Coronavirus impedes lanka’s construction projects | Sunday Observer

Coronavirus impedes lanka’s construction projects

Nissanka Wijeratne
Nissanka Wijeratne

The impact of the deadly coronavirus on Chinese funded and collaborated construction projects such as the Port City and high rise apartments is minimal as many Chinese nationals decided to skip the new year vacation to complete work on projects, officials managing the projects said.

CHEC Port City Colombo (Pvt) Ltd., Manager, Sales and Marketing, Shajeeth Majumudeen said there is no hindrance from the disease to the work on the Port City Project as most Chinese employees did not take their New Year holidays except for a handful who have returned to the country having followed protocol.

“This year is a crucial time for the Port City project as the sales and marketing campaign has been launched to get investments for the project which is now open for investors,” Majumudeen said. Land reclamation on the project was completed early last year and the underground infrastructure which is currently being built will be completed by 2021.

“We appreciate the support extended by the Chinese employees who sacrificed their holidays to meet deadlines of the project which is due to be completed by 2041,” Majumudeen said.

According to construction sector officials, most of those who had left the country for the Chinese New Year are managerial level employees who have returned to the country having followed the protocol on quarantine.

Rough estimates reveal that over 100,000 Chinese nationals are employed in the local construction sector.

The Chamber of Construction Industry, Sri Lanka (CCISL) Secretary General/CEO Nissanka Wijeratne said the shortfall of Chinese workers had to be bridged by local workers who demand the same salary offered to Chinese employees. This has turned out to be a problem for local construction companies.

A Chinese construction sector worker draws a monthly salary of around US$ 1,000 which comes to around Rs. 183,000 according to the current exchange rate. Indian and Bangladesh workers are paid around US$ 500 which is around Rs.100,000.

‘The construction sector still prefers to employ Chinese nationals as they do not waste time and are more skilled than local workers,” Wijeratne said.

However, the pressing issue according to construction sector officials is the sourcing of construction material from China which has been hampered due to the killer virus having a crippling effect on the manufacturing sector.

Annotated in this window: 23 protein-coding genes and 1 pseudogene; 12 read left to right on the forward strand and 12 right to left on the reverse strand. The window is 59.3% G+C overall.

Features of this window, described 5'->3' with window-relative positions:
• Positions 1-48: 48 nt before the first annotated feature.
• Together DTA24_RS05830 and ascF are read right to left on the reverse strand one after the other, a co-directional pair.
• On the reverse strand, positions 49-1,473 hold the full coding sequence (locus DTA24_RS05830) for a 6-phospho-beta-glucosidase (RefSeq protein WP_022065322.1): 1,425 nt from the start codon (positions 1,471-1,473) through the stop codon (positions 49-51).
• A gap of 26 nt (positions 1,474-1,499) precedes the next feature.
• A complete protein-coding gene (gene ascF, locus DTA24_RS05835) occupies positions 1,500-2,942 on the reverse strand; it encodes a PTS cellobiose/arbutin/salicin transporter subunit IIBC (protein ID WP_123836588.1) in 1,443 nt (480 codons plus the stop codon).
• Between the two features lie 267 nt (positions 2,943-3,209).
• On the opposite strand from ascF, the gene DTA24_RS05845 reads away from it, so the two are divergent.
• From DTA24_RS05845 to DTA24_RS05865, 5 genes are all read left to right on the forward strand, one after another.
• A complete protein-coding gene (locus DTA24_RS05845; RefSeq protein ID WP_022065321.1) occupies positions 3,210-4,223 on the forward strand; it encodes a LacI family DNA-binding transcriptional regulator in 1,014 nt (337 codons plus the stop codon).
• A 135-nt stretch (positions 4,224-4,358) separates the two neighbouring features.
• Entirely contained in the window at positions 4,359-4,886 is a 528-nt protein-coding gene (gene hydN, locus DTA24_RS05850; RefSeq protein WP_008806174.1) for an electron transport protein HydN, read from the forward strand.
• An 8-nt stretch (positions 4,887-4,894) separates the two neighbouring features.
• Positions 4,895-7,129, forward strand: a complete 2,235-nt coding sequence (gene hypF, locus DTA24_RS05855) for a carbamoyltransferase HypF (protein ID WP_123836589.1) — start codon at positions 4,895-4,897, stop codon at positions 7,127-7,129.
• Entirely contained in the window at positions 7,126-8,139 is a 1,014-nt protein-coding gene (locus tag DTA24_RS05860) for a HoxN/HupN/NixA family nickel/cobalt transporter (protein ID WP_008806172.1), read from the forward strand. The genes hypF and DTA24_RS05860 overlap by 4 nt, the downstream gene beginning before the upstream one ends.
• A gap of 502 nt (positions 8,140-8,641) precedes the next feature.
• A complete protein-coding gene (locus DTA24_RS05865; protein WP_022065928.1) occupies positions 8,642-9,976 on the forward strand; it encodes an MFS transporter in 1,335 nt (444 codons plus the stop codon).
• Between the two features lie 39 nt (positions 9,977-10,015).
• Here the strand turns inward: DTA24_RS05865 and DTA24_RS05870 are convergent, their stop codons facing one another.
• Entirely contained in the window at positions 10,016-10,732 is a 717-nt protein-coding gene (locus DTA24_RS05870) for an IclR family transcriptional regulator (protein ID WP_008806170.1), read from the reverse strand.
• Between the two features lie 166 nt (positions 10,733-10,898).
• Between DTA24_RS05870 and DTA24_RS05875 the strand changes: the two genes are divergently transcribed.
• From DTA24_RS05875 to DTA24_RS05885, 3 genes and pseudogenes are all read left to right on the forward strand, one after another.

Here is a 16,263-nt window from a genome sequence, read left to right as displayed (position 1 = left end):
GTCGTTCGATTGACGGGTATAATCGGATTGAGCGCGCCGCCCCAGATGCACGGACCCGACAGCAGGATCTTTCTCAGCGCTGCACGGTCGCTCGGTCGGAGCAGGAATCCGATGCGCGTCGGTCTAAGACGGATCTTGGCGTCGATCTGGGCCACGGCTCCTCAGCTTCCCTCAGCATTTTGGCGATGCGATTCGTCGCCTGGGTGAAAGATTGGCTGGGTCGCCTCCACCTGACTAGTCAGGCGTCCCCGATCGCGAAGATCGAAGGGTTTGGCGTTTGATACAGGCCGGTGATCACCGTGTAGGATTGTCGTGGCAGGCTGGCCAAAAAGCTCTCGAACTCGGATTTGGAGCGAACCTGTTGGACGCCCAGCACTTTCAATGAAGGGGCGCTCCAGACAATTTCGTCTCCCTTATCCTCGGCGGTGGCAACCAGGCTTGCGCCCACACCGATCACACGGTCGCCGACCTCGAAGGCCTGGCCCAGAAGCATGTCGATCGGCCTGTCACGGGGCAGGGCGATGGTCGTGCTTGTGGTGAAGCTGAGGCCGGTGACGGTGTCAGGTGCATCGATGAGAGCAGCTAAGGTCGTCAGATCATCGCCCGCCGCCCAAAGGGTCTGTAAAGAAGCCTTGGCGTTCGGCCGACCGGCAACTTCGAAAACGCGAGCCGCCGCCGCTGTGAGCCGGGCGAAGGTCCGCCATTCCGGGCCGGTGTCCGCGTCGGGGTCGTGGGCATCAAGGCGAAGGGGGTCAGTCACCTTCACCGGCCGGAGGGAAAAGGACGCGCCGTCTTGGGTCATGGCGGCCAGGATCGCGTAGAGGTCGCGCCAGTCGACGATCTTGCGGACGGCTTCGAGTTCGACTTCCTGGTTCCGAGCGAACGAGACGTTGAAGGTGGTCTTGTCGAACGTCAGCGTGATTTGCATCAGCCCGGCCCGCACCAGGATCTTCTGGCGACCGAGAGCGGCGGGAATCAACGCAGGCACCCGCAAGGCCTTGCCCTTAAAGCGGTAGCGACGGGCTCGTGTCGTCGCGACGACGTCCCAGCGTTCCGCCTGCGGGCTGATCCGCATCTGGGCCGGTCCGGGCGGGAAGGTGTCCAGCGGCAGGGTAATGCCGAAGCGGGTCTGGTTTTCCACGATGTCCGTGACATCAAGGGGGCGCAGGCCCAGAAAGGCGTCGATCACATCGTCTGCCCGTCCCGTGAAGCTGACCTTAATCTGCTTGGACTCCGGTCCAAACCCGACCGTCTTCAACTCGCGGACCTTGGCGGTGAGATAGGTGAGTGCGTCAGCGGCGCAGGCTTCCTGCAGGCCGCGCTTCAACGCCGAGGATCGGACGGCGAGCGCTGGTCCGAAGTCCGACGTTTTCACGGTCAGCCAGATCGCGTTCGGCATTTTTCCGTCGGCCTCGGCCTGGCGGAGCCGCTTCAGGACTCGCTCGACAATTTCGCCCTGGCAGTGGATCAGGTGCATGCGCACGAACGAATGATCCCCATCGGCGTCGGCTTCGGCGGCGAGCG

Sri Lanka depends heavily on China for timber doors, timber flooring, water meters, bus bars, light fittings, lift interiors, PVC pipes and fittings, tiles, geysers, pantry units, fire hose reels and ACMV diffusers, water hummer arrestors, artificial timber deck, marble , pool tile equipment and kitchen hobs and hoods.

“China which is the global factory has dominated the market for these products for years and has been the supplier to Sri Lanka over the years,” Wijeratne said, adding that the impact of the disease has brought work on sites to a halt.

Construction sector personnel said Sri Lanka manufactures PVC pipes but it is not sufficient to meet the needs, which has to be met by imports from China. Sri Lanka’s total annual imports from China accounts for around US$ 4 billion according to estimates.

The delay in supplying construction material will boost construction cost and workers’ payments.

“The problem will be further aggravated if the Government delays in making the 50 percent outstanding payment to companies which undertook state sector projects last year,’ a constructions sector official said.

The Construction Chamber has presented proposals to the President to address issues such as the unfair competition from foreign consultancy and construction companies, lack of workload, factors affecting multi storeyed apartments and office development, delay in planning approvals, cash flow problems due to delayed or non payment for work done, dearth of construction workers, promoting export of construction services, supply of crushed rock, earth and sand for construction projects, setting up Real Estate Investments Trusts under the Colombo Stock Exchange and making government procurement more transparent.

“Local construction and consultancy companies are at a tremendous disadvantage when competing with foreign consultants and construction companies due to many incentives offered by their governments such as access to bank facilities. We have called upon the President to limit all state construction work to local consultants and construction companies,” Wijeratne said.

The CCISL in its proposals had urged the President to take swift action to address the shortfall of construction workers which is around 350,000.

“The construction industry estimated the need for around one million workers in 2016 based on projects to come but currently there are only around 650,000 workers. The gap has to be met by importing foreign workers,” Wijeratne said.

The average number of those passing out annually from NVQ Level three in the basic construction skill program such as bar benders, carpenters, electricians is around 2,000 where as the need is 20,000 per annum.

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